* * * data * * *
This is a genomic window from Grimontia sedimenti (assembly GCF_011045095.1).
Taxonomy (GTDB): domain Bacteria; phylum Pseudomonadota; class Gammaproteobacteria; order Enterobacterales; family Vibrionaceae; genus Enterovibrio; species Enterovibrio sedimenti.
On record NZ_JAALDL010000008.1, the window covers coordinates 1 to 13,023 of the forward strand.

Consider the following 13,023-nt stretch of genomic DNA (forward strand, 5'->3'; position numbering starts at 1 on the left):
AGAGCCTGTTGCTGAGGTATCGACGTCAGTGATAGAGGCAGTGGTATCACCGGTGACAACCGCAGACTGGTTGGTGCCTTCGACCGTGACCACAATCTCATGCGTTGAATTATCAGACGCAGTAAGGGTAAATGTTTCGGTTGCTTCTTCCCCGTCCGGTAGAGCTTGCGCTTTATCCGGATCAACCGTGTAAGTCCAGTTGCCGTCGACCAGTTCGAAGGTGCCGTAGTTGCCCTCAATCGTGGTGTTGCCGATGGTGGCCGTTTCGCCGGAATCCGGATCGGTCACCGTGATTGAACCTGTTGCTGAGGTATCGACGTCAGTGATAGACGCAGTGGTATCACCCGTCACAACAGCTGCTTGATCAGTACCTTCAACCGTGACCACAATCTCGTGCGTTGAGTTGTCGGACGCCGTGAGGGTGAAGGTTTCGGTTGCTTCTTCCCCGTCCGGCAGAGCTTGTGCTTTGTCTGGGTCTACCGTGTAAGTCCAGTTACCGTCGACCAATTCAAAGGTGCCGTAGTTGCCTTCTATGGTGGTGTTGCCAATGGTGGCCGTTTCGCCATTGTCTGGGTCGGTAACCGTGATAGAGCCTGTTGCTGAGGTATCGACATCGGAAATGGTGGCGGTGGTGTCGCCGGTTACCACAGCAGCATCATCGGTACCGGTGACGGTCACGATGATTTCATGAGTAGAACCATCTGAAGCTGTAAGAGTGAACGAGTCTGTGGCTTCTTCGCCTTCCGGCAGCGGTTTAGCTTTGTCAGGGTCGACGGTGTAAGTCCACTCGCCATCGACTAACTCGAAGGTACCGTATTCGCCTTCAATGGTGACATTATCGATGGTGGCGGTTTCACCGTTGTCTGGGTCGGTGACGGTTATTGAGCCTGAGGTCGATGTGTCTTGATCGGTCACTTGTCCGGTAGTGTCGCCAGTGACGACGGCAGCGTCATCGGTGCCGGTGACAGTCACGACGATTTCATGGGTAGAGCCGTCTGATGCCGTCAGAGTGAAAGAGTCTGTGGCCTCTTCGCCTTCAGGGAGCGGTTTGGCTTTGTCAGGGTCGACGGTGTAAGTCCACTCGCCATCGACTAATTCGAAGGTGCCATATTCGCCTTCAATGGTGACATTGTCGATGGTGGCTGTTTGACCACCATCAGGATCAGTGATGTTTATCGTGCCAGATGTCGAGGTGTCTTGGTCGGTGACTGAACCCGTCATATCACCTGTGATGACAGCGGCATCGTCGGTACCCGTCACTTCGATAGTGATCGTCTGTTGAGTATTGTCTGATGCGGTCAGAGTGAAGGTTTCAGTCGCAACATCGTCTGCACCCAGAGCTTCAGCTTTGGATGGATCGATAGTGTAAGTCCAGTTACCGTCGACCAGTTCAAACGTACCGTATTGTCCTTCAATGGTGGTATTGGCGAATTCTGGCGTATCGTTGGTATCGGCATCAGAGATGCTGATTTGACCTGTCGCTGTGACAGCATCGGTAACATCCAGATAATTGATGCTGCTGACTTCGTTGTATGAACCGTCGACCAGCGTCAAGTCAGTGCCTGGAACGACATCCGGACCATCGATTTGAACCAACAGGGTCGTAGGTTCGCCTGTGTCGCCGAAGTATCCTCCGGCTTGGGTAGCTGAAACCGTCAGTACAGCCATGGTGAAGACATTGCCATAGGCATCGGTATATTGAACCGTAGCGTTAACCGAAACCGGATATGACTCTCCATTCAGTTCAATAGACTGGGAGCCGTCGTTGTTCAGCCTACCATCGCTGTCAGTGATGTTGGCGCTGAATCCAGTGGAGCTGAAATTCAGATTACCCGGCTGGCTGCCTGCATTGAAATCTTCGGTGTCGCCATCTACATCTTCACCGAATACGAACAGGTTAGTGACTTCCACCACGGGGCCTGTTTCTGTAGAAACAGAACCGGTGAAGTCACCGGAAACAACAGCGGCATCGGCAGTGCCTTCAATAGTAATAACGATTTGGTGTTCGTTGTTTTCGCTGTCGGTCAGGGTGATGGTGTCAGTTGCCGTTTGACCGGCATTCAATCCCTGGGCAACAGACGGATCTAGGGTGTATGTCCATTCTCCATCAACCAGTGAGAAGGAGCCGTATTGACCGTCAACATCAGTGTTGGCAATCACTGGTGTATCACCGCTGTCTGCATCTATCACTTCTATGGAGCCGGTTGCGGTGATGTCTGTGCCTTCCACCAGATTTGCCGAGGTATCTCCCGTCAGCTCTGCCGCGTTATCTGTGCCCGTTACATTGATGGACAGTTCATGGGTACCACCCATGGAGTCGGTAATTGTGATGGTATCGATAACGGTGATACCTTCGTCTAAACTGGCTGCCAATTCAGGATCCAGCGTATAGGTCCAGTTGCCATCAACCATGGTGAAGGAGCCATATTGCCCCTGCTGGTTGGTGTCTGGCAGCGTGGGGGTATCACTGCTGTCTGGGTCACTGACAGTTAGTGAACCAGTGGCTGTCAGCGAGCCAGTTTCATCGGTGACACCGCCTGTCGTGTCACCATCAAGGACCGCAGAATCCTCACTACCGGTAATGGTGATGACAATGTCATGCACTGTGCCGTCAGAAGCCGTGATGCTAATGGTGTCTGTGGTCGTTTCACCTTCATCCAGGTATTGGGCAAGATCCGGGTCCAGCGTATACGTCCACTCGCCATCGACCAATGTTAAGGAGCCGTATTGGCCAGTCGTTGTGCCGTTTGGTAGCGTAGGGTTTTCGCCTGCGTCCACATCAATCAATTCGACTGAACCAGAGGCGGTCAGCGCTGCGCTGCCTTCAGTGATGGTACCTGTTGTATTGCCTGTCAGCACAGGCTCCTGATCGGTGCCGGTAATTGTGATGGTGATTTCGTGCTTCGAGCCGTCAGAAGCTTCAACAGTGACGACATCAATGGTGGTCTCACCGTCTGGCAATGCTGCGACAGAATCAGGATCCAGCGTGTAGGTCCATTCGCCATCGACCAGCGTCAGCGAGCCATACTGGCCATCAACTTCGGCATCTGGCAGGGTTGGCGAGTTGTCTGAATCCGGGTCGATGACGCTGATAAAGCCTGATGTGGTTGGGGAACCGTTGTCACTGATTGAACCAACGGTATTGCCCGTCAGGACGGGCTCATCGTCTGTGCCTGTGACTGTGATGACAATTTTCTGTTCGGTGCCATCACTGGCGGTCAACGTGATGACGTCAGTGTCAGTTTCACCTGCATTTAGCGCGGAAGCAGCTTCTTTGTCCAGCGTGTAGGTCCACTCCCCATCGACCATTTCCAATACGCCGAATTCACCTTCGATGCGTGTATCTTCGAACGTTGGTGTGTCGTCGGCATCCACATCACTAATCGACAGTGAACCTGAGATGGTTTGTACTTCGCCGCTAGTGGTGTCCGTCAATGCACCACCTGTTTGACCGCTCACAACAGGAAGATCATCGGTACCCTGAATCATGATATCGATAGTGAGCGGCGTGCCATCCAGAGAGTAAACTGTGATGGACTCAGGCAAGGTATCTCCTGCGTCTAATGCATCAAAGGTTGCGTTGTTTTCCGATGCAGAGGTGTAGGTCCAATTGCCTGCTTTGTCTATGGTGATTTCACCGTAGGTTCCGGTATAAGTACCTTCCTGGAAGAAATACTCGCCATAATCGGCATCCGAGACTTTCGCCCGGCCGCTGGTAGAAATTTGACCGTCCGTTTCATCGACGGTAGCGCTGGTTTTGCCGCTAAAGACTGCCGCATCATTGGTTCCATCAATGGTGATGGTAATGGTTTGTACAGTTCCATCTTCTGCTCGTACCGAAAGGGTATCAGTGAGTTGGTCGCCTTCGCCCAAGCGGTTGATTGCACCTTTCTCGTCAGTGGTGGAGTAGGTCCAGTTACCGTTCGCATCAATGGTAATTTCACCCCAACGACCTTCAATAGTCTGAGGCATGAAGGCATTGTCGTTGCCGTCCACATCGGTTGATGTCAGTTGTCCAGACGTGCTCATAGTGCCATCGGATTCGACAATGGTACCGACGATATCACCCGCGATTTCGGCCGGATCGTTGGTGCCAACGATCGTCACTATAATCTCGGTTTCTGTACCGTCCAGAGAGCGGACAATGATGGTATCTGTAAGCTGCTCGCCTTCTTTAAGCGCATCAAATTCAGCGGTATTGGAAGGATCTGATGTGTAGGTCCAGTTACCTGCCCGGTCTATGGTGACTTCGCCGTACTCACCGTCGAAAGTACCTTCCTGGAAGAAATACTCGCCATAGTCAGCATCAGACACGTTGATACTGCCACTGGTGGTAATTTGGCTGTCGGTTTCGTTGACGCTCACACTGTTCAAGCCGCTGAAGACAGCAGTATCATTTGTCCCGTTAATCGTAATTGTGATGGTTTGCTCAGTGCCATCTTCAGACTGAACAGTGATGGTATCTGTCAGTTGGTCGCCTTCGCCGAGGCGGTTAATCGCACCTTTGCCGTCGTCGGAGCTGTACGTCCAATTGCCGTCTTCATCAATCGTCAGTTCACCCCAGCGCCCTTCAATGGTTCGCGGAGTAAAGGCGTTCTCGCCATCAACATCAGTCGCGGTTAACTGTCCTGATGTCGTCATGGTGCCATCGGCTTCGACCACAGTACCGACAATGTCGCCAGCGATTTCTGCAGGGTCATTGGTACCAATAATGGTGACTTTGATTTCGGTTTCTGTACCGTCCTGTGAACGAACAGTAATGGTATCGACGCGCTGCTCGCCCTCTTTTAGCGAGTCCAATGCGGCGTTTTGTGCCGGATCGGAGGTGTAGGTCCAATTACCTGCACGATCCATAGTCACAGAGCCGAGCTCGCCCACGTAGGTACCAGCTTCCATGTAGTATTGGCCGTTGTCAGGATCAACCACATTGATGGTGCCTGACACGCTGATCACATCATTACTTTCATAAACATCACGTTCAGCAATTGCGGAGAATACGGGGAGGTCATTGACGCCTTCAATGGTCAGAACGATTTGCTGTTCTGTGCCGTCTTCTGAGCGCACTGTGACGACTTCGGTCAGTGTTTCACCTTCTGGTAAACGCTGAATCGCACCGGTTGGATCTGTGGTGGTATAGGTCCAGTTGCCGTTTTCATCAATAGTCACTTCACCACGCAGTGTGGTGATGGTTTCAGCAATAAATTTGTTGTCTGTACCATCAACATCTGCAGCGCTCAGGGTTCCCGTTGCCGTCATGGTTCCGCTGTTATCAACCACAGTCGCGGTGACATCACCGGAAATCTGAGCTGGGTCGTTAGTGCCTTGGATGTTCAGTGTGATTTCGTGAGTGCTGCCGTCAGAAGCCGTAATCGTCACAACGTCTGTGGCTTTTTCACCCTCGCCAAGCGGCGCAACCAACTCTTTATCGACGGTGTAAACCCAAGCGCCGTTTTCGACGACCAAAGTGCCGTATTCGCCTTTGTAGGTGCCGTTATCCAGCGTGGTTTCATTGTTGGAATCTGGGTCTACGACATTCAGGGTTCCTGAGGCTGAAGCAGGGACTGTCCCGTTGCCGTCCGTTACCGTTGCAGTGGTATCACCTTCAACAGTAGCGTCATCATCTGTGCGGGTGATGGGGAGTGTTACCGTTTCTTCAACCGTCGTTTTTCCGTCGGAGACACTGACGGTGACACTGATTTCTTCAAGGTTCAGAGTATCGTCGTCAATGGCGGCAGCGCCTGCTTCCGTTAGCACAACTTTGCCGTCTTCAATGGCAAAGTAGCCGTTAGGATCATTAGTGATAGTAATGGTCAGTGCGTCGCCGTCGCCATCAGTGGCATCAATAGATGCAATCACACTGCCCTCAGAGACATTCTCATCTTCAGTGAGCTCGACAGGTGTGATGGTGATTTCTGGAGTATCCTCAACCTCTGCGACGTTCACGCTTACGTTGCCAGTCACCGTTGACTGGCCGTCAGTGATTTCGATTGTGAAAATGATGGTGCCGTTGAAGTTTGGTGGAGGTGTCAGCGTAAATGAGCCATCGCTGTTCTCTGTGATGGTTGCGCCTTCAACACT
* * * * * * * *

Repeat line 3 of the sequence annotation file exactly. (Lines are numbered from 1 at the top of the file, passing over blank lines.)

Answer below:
On record NZ_JAALDL010000008.1, the window covers coordinates 1 to 13,023 of the forward strand.